Share your secrets about heaven above, as you bring chaos, missiles, and no message of love. Prey on my land steal my resources. Bring your law that lends it’s divorces. Transcend me, bring me into the brightest of light. Where jets drop bombs and bodies ignite. Is this your vision? The mystery to fathom? Is this the reason and my days as you have them? They don’t know the true God as I do? Did he steal, kill, and destroy you mindless fool? Did he? Did he? Can you go on breathing, believing, and thinking you are safe? Bury your holes the end is near the hour grows late. Step back raise up, live, laugh, and love. Show your mercy and kindness as heaven above. . So bring your chaos and your disorder, my nightmare, your New world Order
    Corporations without border, to feed the vile of greed. You plant on this earth the devil’s seed.

  • Toby Hede Says:

    I have no idea what this means, but it’s very well written.

  • Bill Says:

    I would like to know how,why, and what the solution is to the “you’re doing it wrong” comment on a ruby type-system. Personally, I don’t see how duck typing is that great unless you’re sure something is a duck and can quack in the first place …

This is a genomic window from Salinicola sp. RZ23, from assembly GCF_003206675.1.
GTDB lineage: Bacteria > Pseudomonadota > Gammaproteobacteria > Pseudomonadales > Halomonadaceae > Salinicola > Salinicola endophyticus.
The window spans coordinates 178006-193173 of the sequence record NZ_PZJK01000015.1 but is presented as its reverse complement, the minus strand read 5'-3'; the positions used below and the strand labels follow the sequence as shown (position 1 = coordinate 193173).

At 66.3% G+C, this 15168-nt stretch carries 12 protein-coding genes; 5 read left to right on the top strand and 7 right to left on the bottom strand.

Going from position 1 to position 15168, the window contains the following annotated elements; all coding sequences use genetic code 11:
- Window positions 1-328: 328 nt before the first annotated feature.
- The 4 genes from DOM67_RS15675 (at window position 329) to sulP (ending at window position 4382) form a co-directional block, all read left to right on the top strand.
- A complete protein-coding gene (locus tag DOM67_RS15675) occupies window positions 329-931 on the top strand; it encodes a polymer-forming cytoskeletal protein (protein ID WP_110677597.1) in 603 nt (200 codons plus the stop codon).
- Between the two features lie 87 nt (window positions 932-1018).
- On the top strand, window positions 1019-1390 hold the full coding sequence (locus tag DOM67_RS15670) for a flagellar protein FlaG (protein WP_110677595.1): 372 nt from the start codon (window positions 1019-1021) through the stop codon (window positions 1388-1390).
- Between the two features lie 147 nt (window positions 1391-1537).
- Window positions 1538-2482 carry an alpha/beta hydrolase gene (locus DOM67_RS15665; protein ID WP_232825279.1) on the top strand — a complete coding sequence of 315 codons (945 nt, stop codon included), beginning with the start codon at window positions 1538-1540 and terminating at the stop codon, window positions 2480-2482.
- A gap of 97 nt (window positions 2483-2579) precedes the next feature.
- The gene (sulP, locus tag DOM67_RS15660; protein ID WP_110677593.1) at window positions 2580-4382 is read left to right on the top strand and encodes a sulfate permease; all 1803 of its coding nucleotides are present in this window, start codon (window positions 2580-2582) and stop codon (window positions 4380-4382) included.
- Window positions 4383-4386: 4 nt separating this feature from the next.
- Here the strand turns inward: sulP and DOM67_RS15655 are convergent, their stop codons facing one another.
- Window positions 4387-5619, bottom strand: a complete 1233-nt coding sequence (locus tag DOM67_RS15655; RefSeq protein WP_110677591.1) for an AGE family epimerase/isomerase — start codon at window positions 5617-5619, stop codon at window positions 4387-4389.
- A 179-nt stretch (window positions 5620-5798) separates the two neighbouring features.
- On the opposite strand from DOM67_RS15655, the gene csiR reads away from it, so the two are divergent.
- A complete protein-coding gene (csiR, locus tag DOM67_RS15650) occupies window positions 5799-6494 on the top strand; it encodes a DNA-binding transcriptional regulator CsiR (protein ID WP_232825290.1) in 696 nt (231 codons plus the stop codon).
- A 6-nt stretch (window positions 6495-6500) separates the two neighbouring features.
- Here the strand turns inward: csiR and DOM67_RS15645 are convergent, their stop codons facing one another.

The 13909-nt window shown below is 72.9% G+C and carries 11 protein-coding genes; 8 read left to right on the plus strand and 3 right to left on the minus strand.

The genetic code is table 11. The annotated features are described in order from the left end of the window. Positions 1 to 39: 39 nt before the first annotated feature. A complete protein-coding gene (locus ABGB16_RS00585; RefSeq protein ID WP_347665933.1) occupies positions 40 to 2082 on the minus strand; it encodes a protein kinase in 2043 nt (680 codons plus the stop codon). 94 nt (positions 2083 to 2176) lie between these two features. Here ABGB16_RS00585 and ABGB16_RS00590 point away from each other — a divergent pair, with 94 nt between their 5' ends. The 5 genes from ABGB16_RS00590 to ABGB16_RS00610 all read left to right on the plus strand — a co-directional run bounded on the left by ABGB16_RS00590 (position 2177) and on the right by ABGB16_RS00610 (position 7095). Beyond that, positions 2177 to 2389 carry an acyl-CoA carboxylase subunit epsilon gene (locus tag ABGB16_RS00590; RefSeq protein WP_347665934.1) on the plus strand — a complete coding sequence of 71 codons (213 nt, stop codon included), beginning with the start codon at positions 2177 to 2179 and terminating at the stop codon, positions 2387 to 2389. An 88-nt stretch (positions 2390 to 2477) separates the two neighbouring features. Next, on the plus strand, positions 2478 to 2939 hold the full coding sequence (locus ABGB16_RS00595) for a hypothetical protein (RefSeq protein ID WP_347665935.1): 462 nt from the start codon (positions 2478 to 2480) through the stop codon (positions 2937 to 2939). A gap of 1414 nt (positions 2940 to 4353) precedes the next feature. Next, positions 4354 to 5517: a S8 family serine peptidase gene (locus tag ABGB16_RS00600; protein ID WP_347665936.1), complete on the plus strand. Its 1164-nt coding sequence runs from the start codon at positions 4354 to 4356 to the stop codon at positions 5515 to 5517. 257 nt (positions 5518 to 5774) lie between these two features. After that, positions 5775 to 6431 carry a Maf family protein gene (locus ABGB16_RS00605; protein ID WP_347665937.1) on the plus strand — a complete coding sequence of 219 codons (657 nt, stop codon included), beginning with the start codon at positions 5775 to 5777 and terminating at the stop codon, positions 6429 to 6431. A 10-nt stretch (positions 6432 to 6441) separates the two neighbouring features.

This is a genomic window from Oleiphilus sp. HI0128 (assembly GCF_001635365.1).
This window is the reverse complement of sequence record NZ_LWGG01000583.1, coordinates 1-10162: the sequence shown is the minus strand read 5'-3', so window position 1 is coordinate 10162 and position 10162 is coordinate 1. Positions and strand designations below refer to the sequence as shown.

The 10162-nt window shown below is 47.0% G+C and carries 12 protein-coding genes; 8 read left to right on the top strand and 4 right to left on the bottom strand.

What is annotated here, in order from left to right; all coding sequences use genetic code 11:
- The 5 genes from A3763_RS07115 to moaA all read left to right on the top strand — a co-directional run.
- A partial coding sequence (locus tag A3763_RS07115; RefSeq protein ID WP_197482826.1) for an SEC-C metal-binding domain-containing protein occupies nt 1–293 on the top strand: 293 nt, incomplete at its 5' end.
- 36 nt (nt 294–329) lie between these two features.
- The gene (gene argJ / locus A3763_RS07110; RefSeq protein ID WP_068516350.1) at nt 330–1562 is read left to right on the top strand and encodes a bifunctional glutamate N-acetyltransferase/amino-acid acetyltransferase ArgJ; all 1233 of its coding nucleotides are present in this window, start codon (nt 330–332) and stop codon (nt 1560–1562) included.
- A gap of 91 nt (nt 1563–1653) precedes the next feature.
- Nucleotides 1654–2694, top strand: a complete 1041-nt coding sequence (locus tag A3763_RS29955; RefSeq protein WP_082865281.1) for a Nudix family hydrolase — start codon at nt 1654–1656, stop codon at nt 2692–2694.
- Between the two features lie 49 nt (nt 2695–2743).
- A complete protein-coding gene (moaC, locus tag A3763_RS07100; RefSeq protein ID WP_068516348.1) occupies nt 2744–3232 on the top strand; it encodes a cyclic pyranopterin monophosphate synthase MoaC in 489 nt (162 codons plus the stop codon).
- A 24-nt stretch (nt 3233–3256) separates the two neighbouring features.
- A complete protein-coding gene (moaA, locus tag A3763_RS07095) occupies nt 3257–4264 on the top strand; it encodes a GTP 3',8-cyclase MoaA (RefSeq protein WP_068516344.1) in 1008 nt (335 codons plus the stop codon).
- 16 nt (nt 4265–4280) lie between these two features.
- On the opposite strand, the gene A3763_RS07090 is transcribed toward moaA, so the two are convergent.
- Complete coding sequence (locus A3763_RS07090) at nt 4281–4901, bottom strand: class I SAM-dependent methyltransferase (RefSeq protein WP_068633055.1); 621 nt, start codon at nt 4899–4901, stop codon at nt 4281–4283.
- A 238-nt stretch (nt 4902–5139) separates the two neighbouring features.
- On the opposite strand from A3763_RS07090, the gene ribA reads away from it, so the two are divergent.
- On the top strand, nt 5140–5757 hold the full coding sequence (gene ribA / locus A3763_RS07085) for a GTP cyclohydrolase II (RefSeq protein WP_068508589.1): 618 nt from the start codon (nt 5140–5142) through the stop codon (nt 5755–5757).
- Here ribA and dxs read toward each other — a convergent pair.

• Dobba Says:

    The only reason Twitter is so popular is because it is filled with wannabe web savants tweeting about how great twitter is. It is potentially just another vacuous example of the self-consuming technology hype cycle. Anyone remember Second Life?

  • ueckerman.net » Blog Archive » Book review: Programming Scala Says:

    [...] on Rails. 4 years later and Scala is getting some serious water-cooler time – especially since the Ruby vs Scala flame wars prompted by Twitters move from Ruby to Scala for back-end grunt. So I choose Programming Scala – [...]

  • Francis Fish Says:

    I was very amused by the exploded WAR file stuff at the beginning of the post … you missed out the 20 minute build of the thing … of course machines have got a bit faster over the last three years.

    I started in the late 80′s and it took half an hour to do edit/compile/run on an old Cobol system. My first Java job in 2007 it took *longer* while watching Ant do its stuff. This is progress? That’s why I jumped to Rails when I had a chance. Rails has a great productivity boost, when you encounter specific problems then debug the system and fix what need fixing – if this means using a more appropriate tech, then so what?